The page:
Spice up your summer with a DIY garden

Summer is officially upon us, which means it’s time for tons of fun in the sun and a lot more time on your hands. What better way to spend that time than starting a DIY garden in the backyard?

At Aqua, we’re committed not just to providing water, but also celebrating the (sometimes literal) fruits of its labor. Planting an at-home garden this summer is not only good for the environment, but it also might even get the kids interested in eating their veggies.

In order to start you off on the right foot, we’ve laid out all of the best tips for planning your summer garden, watering it with care, and supporting Mother Earth at the same time. Grab your shovel—let’s dig in.

Selecting your seeds


Before you can enjoy your home-grown produce, consider which plants are best suited for your local environment and, of course, for your tastebuds.

While greens like lettuce and arugula thrive with 3–4 hours of sun exposure per day, broccoli and carrots require 4–6 hours, and summertime favorites like watermelon and tomatoes are happier with 6–8 hours of sunshine.

Keen on getting the kids involved? Impress the little ones with the ease of planting strawberries or the various shapes and sizes of potatoes. (Purple french fries, anyone?) Harvesting beets, digging holes, or even weeding can give children a sense of responsibility and pride at having contributed to a memorable summer.

When and what to water

Once you’ve picked which plants will work best in your garden, it’s time to lay down some ground rules. What’s most important is consistency. In order to ensure healthy, developing plants, it’s best to establish a routine in the frequency with which you water them and the amount of water you use.

For warm-weather plants, plan to do your watering in the early morning so the plants can soak up the water ahead of the afternoon heat. Overwatering can lead to fungus and other plant-related diseases, so an ideal watering will penetrate the soil but not leave it soggy. Don’t forget that the root systems of newer plants are not fully developed and will therefore need to be watered more frequently.

Using your green thumb


If organic produce and family fun isn’t enough to convince you to start digging, consider your impact on the environment. While it may seem like a small contribution, community gardens compose more than 25 percent of the trees in non-forest environments. Plus, growing your food at home means less air pollution from grocery delivery trucks.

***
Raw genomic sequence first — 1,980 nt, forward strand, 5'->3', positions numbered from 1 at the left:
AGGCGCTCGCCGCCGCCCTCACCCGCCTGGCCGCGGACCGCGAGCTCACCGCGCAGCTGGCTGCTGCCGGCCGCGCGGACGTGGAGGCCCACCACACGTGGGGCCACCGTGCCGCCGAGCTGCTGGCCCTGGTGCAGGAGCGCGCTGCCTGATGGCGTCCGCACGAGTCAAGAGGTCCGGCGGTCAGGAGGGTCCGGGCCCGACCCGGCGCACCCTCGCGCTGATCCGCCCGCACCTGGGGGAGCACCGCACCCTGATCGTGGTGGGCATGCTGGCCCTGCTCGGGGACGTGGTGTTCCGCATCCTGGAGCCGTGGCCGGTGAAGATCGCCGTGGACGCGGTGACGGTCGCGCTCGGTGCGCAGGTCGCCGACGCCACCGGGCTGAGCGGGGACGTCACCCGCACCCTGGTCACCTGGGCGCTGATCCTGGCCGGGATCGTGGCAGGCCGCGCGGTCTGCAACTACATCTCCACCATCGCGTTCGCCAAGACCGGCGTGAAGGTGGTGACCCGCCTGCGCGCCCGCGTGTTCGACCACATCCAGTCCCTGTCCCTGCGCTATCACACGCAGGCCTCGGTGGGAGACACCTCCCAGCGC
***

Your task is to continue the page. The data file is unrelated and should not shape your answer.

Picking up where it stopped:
Think back to elementary school science: Every plant undergoes photosynthesis, which actively converts carbon dioxide to valuable oxygen molecules. That means that more plants result in more oxygen and less carbon dioxide. Sounds like a win-win to us!

Don’t forget about the small critters that keep our ecosystems alive. Without gardens—even small, DIY ones—we run the risk of endangering essential insects and wildlife. Gardening plays a small but vital role in preserving our planet and the species that we know and love.

Planning an at-home garden this summer? Let us know how it goes on Facebook or Twitter—we want to hear all about your gardening adventures.

 

Share This Post:

At Aqua, municipal fair market value legislation helps us help you

 

You may think that here at Aqua, our day-to-day operations revolve almost entirely around the intersection of science and engineering. We’re a water company, after all! 

What may surprise you, though, is that even though those fields are paramount to our mission to provide and protect Earth’s most essential resource, plenty of our work is intertwined with the worlds of finance and public policy.

Think about it: When Aqua acquires a water system from a municipality, we go through extensive legal processes in order to ensure the handoff goes smoothly. And one of the many factors that can improve those processes for all involved parties is the presence of municipal fair market value (MFMV) legislation. 

We spoke to Aqua Ohio President Ed Kolodziej to learn more about MFMV legislation and how it benefits both communities and customers. 

Ed Kolodziej (second from left) and colleagues at the opening of a new facility in Ohio

What’s the benefit to my town?